- Lead-organizer: Centre for Ethics and Value Inquiry (CEVI)
- 11:30 - 13:00
- Date: 14 Jun 2012
- Room: T-9
The need for a rights-based approach to sustainable development
Organizing partners(alphabetical according to name; the countries indicate the location of the home office - all organisations work on an international level)
Both Ends, The Netherlands, http://www.bothends.org/
The Centre for Environment and Development (CED), Sri Lanka, http://centreforenvironmentdevelopment.blogspot.com/
The Centre for Ethics and Value Inquiry (CEVI), University of Ghent , Belgium, http://www.cevi-globalethics.ugent.be/
The Centre for International Environmental Law (CIEL), US, http://www.ciel.org/
IBON International, Philippines, http://www.iboninternational.org/
The World Council of Peoples for the United Nations (WCPUN), US, http://wcpun.org/
IntroductionThe side event will focus on the normative reference base for a human rights-based approach to sustainable development governance and make suggestions for required institutional settings and legislation. Normative considerations will be enriched with critical policy analysis and intelligence drawn from the practices the contributing organisations are undertaking in their various action fields. These practices reach from grass-root level work with indigenous communities over policy and law related research and outreach to critical philosophy on global ethics (and back). The event will stage six contributions and organise interactive discussion with participants on issues related to human equality and sustainable development. Based on the contributions and the discussion, a joint reflection document will be prepared as information for civil society and as input towards and beyond the official Rio+20 conference.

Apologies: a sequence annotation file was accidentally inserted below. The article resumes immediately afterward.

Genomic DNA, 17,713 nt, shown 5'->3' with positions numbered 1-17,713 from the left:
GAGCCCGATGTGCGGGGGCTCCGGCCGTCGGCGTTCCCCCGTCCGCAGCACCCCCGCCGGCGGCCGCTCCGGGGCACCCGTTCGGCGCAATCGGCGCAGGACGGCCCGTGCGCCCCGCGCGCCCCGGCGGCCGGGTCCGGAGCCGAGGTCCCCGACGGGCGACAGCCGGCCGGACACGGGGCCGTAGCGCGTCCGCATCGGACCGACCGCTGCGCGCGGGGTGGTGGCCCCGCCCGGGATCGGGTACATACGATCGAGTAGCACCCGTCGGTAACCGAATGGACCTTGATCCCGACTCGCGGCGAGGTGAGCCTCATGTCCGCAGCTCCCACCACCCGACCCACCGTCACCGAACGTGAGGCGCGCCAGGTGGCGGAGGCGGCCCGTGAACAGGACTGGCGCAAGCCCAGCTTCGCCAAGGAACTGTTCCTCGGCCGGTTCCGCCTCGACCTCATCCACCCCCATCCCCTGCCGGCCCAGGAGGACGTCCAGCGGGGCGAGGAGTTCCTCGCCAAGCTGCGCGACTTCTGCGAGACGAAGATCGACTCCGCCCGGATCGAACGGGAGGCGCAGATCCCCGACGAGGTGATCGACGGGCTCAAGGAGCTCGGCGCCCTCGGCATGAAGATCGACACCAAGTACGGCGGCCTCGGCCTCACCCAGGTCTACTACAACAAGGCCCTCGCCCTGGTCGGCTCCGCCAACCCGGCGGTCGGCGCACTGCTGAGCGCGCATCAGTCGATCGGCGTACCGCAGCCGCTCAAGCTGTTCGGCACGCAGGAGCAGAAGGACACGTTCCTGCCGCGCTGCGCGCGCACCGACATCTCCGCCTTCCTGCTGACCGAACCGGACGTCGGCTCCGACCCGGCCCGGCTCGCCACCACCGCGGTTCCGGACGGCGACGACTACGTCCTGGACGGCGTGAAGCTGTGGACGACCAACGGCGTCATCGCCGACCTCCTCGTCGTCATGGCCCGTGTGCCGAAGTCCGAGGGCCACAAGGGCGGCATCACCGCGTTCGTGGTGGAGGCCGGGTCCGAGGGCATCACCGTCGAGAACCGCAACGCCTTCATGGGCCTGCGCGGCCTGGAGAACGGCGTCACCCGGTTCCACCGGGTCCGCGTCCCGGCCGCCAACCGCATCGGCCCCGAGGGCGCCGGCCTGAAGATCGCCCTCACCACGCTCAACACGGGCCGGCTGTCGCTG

Detailed programme(The order of speakers is indicative and can change)
Paul Quintos of IBON International will discuss the importance of a rights-based approach to sustainable development and contrast this approach with the approach taken by the MDGs. He will comment on the role of rights in the outcome document of Rio+20, especially in relation to SDGs and conclude with proposals for a post-Rio+20 process towards a post-2015 development agenda. In all these points, the role of civil society and multi-stakeholder processes will be especially emphasised.
Marcos Orellana of The Centre for International Environmental Law will argue that addressing the challenge of integration in Rio+20 cannot ignore the efforts at integration of human rights and environment in the context of sustainable development, as those linkages have become increasingly established in international law. Similarly, effective implementation of Rio+20 depends on a rights-based approach to sustainable development. For example, effective environmental governance systems rest upon core precepts that have been elaborated by the procedural dimension of the human rights and environment linkage. Rio+20 should thus explicitly recognize that every person has the right to a healthy and sustaining environment, that is an environment capable of supporting human society and the enjoyment of human rights. Implementation of the right to a healthy environment should form part of the mandate of the Ombudsman for Future Generations and of a new and strengthened environmental organization.